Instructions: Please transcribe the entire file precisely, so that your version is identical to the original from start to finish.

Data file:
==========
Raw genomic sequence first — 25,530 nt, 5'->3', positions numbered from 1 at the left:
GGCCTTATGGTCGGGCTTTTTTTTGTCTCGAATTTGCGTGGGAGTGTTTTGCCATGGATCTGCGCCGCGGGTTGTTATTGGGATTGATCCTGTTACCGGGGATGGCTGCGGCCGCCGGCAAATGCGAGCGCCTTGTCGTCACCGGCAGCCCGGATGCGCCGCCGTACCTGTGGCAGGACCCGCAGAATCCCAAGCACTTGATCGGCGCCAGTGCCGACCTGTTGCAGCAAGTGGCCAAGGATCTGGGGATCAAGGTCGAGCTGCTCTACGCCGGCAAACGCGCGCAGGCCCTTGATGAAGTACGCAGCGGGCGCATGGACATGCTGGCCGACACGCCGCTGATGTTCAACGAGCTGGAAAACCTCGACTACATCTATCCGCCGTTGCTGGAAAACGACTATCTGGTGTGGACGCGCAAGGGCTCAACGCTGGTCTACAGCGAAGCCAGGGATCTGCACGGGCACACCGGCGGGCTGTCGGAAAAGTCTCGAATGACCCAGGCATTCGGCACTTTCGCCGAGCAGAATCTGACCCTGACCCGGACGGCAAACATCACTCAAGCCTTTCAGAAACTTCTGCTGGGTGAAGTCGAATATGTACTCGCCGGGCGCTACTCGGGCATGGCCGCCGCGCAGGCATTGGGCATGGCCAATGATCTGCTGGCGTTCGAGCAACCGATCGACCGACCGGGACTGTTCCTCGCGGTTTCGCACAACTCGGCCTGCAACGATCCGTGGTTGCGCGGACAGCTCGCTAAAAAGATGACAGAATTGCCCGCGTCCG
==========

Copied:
Raw genomic sequence first — 25,530 nt, 5'->3', positions numbered from 1 at the left:
GGCCTTATGGTCGGGCTTTTTTTTGTCTCGAATTTGCGTGGGAGTGTTTTGCCATGGATCTGCGCCGCGGGTTGTTATTGGGATTGATCCTGTTACCGGGGATGGCTGCGGCCGCCGGCAAATGCGAGCGCCTTGTCGTCACCGGCAGCCCGGATGCGCCGCCGTACCTGTGGCAGGACCCGCAGAATCCCAAGCACTTGATCGGCGCCAGTGCCGACCTGTTGCAGCAAGTGGCCAAGGATCTGGGGATCAAGGTCGAGCTGCTCTACGCCGGCAAACGCGCGCAGGCCCTTGATGAAGTACGCAGCGGGCGCATGGACATGCTGGCCGACACGCCGCTGATGTTCAACGAGCTGGAAAACCTCGACTACATCTATCCGCCGTTGCTGGAAAACGACTATCTGGTGTGGACGCGCAAGGGCTCAACGCTGGTCTACAGCGAAGCCAGGGATCTGCACGGGCACACCGGCGGGCTGTCGGAAAAGTCTCGAATGACCCAGGCATTCGGCACTTTCGCCGAGCAGAATCTGACCCTGACCCGGACGGCAAACATCACTCAAGCCTTTCAGAAACTTCTGCTGGGTGAAGTCGAATATGTACTCGCCGGGCGCTACTCGGGCATGGCCGCCGCGCAGGCATTGGGCATGGCCAATGATCTGCTGGCGTTCGAGCAACCGATCGACCGACCGGGACTGTTCCTCGCGGTTTCGCACAACTCGGCCTGCAACGATCCGTGGTTGCGCGGACAGCTCGCTAAAAAGATGACAGAATTGCCCGCGTCCG